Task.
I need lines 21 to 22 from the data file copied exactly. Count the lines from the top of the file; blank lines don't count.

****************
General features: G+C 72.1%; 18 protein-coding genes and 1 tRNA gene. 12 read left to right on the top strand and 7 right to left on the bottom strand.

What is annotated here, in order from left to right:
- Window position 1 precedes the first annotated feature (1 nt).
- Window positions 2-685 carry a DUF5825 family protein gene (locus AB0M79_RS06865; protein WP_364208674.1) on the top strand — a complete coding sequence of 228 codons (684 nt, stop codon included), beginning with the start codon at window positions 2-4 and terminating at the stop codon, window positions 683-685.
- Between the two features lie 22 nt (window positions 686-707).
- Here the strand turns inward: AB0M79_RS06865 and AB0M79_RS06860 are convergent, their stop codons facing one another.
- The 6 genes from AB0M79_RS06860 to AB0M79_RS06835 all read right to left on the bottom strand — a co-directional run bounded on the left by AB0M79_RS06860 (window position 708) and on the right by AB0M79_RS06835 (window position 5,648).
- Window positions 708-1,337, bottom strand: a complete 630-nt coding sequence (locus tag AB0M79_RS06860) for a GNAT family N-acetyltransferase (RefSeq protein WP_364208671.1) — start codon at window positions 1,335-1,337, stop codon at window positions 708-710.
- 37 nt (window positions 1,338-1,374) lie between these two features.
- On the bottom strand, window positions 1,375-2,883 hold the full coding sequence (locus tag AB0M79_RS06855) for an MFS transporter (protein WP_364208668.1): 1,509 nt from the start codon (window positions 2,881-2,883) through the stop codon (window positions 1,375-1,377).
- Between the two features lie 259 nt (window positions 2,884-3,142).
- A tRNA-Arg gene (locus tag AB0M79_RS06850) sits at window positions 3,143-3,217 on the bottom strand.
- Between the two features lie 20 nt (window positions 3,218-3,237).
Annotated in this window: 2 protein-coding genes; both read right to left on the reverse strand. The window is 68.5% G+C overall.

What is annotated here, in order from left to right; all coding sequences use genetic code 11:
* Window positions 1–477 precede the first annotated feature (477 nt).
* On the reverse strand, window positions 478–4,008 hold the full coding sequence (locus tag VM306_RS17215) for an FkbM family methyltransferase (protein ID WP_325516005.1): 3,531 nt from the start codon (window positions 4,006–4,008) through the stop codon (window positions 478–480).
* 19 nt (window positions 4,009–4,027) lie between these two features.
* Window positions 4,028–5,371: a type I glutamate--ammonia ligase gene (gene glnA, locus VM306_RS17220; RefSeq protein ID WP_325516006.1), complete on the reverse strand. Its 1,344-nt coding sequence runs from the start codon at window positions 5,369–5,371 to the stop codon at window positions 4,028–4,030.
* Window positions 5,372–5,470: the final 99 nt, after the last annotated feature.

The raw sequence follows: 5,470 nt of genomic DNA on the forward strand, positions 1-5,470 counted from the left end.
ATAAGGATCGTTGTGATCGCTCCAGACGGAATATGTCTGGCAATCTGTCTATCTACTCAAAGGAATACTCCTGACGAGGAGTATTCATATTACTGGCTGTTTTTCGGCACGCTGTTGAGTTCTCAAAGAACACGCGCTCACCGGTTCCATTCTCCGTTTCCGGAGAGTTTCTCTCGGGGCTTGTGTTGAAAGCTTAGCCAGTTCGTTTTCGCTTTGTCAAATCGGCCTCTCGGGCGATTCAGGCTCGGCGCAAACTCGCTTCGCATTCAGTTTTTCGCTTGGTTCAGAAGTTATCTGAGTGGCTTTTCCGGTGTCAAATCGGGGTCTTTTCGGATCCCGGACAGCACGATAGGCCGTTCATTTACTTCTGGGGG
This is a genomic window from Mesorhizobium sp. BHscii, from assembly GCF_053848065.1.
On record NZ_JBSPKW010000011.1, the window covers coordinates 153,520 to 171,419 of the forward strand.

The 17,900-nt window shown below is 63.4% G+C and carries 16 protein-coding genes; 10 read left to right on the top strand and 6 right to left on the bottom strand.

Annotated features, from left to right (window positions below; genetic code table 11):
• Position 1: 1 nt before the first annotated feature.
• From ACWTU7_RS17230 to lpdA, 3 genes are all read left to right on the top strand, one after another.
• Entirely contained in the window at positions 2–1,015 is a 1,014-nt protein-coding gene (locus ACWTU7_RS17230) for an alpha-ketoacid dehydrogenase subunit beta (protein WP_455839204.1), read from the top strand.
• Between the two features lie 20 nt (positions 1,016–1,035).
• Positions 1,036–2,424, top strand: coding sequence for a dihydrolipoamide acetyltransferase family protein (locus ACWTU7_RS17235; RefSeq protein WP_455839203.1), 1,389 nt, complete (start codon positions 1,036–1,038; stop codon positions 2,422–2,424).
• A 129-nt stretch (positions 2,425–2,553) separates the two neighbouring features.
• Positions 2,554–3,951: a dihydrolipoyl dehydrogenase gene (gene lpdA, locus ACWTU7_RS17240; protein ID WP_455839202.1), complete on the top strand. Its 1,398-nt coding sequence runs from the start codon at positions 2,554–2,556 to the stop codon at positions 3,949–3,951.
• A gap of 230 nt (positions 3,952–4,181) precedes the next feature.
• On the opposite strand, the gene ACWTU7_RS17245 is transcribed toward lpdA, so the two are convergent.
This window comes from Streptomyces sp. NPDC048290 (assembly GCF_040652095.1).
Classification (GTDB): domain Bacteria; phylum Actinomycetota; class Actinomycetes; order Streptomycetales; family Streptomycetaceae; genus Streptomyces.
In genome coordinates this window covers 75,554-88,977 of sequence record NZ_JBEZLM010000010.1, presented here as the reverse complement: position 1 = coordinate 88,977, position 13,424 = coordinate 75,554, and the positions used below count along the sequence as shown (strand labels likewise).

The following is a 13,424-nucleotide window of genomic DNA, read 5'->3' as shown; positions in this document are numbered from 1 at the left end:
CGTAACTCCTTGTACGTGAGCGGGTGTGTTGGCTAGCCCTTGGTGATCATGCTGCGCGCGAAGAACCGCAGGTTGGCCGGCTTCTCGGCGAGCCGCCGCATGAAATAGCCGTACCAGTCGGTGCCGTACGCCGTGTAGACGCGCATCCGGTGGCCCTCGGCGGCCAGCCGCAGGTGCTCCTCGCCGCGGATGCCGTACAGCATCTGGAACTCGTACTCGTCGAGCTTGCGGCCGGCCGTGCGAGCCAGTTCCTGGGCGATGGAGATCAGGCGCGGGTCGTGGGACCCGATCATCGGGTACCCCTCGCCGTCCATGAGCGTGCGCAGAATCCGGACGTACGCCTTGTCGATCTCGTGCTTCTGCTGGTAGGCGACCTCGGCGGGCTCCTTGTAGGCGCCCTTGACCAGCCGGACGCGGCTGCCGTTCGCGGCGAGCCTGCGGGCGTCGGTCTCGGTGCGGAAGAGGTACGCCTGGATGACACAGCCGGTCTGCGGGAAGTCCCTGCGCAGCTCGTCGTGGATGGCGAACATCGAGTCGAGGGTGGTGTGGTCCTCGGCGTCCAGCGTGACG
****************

The raw sequence follows: 5,470 nt of genomic DNA on the forward strand, positions 1-5,470 counted from the left end.
ATAAGGATCGTTGTGATCGCTCCAGACGGAATATGTCTGGCAATCTGTCTATCTACTCAAAGGAATACTCCTGACGAGGAGTATTCATATTACTGGCTGTTTTTCGGCACGCTGTTGAGTTCTCAAAGAACACGCGCTCACCGGTTCCATTCTCCGTTTCCGGAGAGTTTCTCTCGGGGCTTGTGTTGAAAGCTTAGCCAGTTCGTTTTCGCTTTGTCAAATCGGCCTCTCGGGCGATTCAGGCTCGGCGCAAACTCGCTTCGCATTCAGTTTTTCGCTTGGTTCAGAAGTTATCTGAGTGGCTTTTCCGGTGTCAAATCGGGGTCTTTTCGGATCCCGGACAGCACGATAGGCCGTTCATTTACTTCTGGGGG